12 Succulents Worth Knowing

Discover a dozen drought-tolerant, low-maintenance succulents with eye-catching good looks.

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Photo By: Photo by David Winger for Monrovia

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Photo By: Photo courtesy of Perennial Resource

Photo By: Photo courtesy of Proven Winners

Photo By: Photo courtesy of Monrovia

Photo By: Photo courtesy of Monrovia

Photo By: Photo courtesy of Proven Winners

Grow Succulents

Few plants boast the effortless beauty of succulents. These amazing plants have no-fuss personalities that thrive with sun, low water and heat. Learn about some succulents that have earned rave reviews from professional growers and even a few awards. Others in this group have stood the test of time—they're heirloom plants you should try growing.

‘Blue Elf’ Sedoro

Sedoro is a completely new plant group created by crossing Sedum and Orostachys. The resulting plant makes a fabulous ground cover with steel blue leaves. Pink flowers appear in late summer to early fall, completely obscuring leaves. Plants are 6 inches tall. Use along border edges or in rock gardens. You’ll get the greatest impact when you plant several together. Hardy in Zones 4 to 9.

Painted Echeveria

Colorful and cute, painted echeveria (Echeveria nodulosa) is a Mexican native, where it grows on limestone hills. Green leaves contrast artfully with red midribs and edges. Hardy in Zones 9 to 11, painted echeveria is drought tolerant in the landscape once it’s established. It also adapts well to container culture. Indoors, it needs bright light to develop full leaf coloring.

‘Mr. Goodbud’ Sedum

If you love ‘Autumn Joy’ sedum, you need to check out ‘Mr. Goodbud.’ Sturdy, upright stems support large flower heads up to 6 inches across. The show starts in late summer as buds open bright pink to reveal starry blooms. Flowers last right up to frost on stems that refuse to flop. This is a pollinator favorite, serving bees, butterflies and hummingbirds. Plants grow roughly 16 inches tall and wide. Hardy in Zones 3 to 9.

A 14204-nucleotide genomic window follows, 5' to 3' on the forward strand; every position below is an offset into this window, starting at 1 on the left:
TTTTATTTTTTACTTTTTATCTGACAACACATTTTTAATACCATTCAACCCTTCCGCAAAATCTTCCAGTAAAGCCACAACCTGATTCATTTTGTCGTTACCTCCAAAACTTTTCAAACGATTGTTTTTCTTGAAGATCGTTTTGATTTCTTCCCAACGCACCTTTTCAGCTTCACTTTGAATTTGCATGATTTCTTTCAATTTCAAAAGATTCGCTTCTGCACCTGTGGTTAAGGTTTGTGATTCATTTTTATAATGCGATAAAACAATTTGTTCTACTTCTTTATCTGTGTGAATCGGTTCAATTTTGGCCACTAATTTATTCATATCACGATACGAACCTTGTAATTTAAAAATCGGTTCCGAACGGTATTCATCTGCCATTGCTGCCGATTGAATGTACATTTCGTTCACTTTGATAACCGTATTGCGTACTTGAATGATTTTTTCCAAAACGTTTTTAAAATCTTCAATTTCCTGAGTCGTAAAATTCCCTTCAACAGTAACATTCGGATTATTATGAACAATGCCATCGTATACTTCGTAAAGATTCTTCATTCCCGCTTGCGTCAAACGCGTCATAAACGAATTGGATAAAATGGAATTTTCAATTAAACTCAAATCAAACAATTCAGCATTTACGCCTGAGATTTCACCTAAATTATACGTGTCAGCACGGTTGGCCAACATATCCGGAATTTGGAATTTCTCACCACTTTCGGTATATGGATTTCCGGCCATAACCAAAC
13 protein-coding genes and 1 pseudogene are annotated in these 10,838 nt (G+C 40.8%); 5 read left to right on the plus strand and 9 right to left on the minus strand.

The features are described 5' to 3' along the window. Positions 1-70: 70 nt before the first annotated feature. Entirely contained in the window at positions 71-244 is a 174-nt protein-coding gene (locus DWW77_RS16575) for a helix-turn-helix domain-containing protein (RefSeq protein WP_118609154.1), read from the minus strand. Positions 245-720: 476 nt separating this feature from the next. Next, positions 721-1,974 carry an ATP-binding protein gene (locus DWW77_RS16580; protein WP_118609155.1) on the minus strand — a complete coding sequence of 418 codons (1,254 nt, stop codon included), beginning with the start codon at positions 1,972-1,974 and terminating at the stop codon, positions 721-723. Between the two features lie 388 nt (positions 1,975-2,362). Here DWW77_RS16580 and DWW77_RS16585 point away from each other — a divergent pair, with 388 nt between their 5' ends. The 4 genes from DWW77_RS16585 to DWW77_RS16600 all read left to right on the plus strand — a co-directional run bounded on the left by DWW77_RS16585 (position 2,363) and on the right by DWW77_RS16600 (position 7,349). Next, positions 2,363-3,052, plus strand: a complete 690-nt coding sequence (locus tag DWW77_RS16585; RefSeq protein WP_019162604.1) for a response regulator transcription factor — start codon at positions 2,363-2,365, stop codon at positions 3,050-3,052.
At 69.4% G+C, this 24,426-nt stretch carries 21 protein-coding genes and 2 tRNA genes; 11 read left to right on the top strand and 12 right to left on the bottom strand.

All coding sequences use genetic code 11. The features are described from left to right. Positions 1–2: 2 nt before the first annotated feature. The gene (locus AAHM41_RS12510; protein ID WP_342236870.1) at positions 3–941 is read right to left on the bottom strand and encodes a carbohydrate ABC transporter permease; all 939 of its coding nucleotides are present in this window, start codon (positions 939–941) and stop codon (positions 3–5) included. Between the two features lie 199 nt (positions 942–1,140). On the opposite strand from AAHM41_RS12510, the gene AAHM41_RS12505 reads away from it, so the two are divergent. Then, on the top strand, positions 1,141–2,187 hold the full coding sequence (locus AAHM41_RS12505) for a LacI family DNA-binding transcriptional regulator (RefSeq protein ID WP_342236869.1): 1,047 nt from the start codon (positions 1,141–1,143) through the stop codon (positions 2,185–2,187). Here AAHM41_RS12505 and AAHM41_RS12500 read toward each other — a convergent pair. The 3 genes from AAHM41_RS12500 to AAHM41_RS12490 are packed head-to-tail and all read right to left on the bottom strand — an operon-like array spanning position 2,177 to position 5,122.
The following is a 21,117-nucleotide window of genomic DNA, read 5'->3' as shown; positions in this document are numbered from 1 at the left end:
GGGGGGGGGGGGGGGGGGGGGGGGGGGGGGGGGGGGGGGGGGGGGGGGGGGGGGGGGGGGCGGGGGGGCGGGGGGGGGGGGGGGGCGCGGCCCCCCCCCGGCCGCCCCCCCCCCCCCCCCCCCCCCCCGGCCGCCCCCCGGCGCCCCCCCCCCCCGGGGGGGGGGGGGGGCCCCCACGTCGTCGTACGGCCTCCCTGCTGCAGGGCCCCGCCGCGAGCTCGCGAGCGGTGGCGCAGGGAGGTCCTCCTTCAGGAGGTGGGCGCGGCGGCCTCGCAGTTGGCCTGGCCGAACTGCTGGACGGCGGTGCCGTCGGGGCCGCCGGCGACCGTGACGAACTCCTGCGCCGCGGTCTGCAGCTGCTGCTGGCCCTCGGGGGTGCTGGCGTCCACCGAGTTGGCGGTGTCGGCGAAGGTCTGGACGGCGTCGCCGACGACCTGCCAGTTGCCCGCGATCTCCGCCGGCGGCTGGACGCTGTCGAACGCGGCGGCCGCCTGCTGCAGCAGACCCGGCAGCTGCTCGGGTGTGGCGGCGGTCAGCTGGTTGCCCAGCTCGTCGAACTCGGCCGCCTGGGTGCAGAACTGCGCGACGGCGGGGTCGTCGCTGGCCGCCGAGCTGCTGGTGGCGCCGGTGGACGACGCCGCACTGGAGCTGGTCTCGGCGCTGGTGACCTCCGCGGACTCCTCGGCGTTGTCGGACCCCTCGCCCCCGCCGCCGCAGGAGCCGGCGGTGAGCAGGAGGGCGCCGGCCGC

Queen of White Thread Agave

For many years, this beautiful variegated agave was available only to collectors and for a steep price. The Queen of White  (Agave schidigera ‘Shira Ito No Ohi’) has a striking appearance. Cream and green leaves are edged with curly white filaments or threads. Plants are very slow growing, eventually reaching a mature height of 15 inches tall by 22 inches wide—but this takes years. Grow it outdoors where it’s hardy in Zones 8 and warmer. In colder locales, tuck it in a pot that you overwinter indoors.

Fire Spinner Ice Plant

Ice plant (Delosperma cooperi) provides an evergreen ground cover that grows to 2 inches high. Tri-colored flowers appear in spring and off and on throughout summer. The daisy-like blooms feature white, pink and orange petals emanating from a gold center. This ice plant is non-invasive and won’t overrun planting areas. Hardy in Zones 5 to 11.

‘Perle von Nurnberg’ Echeveria